The Reserve Bank of India has instructed all banks to formulate a comprehensive cyber security policy approved by their boards to tackle cyber threats, depending on the complexity of business and subsequent risk assessment.
The directive lays out that cyber policies in banks must focus on mitigating and preventing specific cyber threats as distinct from overall IT security measures already in place. Banks are under increasing pressure to safeguard infrastructure and sensitive information against Distributed Denial of Service (DDoS) attacks, phishing and zero-day vulnerabilities, among others.
The new initiative underscores the need to maintain a Supervisory Reporting Framework to report cyber threats to the RBI in the following format. In the event of gaps in preparedness, banks are expected to report the same to the Cyber Security and Information Technology Examination (CSITE) Cell of the RBI.
Banks are expected to communicate their compliance with this requirement to the CSITE cell before Sep. 30, 2016, and are also required to spell out risk cost and decisions based on "potential cost trade-offs" to the central bank in order to facilitate a subsequent supervisory assessment.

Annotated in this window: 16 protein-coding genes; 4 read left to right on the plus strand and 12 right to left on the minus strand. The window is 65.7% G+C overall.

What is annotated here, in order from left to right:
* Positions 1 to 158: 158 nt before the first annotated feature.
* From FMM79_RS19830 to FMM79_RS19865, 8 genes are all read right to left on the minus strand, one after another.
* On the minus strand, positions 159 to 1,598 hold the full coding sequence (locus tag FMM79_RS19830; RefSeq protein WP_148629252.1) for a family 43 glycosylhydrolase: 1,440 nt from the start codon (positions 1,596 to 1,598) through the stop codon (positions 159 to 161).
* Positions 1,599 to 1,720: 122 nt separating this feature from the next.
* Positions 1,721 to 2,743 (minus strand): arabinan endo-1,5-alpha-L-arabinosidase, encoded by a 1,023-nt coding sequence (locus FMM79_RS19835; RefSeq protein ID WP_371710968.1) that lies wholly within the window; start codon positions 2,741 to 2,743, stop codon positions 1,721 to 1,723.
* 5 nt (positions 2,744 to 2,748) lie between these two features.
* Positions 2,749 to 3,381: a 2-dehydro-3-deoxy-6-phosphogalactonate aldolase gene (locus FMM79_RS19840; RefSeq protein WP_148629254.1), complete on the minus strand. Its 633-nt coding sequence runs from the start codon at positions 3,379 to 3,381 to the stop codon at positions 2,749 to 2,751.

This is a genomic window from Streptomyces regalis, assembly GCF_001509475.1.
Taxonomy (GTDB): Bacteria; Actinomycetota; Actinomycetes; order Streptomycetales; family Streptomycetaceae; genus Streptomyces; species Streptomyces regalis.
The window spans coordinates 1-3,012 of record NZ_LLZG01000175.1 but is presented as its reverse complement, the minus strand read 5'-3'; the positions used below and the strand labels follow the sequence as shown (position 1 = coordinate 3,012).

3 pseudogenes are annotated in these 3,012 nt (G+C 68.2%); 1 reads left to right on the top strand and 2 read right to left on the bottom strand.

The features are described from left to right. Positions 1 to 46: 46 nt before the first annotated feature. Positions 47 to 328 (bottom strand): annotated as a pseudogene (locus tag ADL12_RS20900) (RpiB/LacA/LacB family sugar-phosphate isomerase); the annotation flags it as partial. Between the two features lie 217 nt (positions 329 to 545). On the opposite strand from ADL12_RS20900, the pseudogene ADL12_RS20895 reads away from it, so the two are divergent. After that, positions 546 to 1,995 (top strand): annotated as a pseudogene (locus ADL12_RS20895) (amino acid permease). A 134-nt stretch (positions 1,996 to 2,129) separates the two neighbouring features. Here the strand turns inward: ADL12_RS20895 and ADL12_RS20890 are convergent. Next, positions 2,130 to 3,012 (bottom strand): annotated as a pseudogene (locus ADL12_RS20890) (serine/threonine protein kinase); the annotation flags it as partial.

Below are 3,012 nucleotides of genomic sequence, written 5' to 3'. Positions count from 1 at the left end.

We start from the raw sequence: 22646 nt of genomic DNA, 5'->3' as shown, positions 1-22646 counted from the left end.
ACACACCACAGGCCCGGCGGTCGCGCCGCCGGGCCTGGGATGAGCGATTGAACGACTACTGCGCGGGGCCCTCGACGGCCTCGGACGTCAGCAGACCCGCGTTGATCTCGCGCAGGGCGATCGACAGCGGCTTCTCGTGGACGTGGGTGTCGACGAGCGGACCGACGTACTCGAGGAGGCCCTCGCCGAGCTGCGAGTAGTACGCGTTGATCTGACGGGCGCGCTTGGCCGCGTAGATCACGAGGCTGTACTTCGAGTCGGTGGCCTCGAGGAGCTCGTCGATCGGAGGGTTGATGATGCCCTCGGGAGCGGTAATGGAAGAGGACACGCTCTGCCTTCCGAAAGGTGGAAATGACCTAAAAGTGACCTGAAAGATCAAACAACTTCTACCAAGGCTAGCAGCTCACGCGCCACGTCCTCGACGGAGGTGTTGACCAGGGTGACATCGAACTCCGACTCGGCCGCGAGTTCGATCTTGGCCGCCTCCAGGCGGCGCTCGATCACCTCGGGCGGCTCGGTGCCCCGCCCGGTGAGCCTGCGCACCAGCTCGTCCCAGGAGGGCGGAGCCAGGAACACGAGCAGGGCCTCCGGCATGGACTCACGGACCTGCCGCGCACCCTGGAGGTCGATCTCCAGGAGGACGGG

The RBI's notice mandates banks to categorise risks into low, moderate, high and very high, based on internal and external risk assessments, which in turn depend on factors such as bank size, business complexity, prevalent technology, nature of digital products and stakeholders involved in banking activities.
The report calls for periodical assessment of vulnerabilities, a functional Security Operations Centre (SOC) "to monitor and manage cyber risks in real time," protection of network as well as databases that often store important information, a separate Cyber Crisis Management Plan, cyber resilience framework to assess risk levels and preparedness.
The banking regulator also emphasised that banks have to continuously review their cyber policy to take preventive action against new security threats.
"Wherein it was indicated that the measures suggested for implementation cannot be static and banks need to pro-actively create/fine-tune/modify their policies, procedures and technologies based on new developments and emerging concerns" the report states.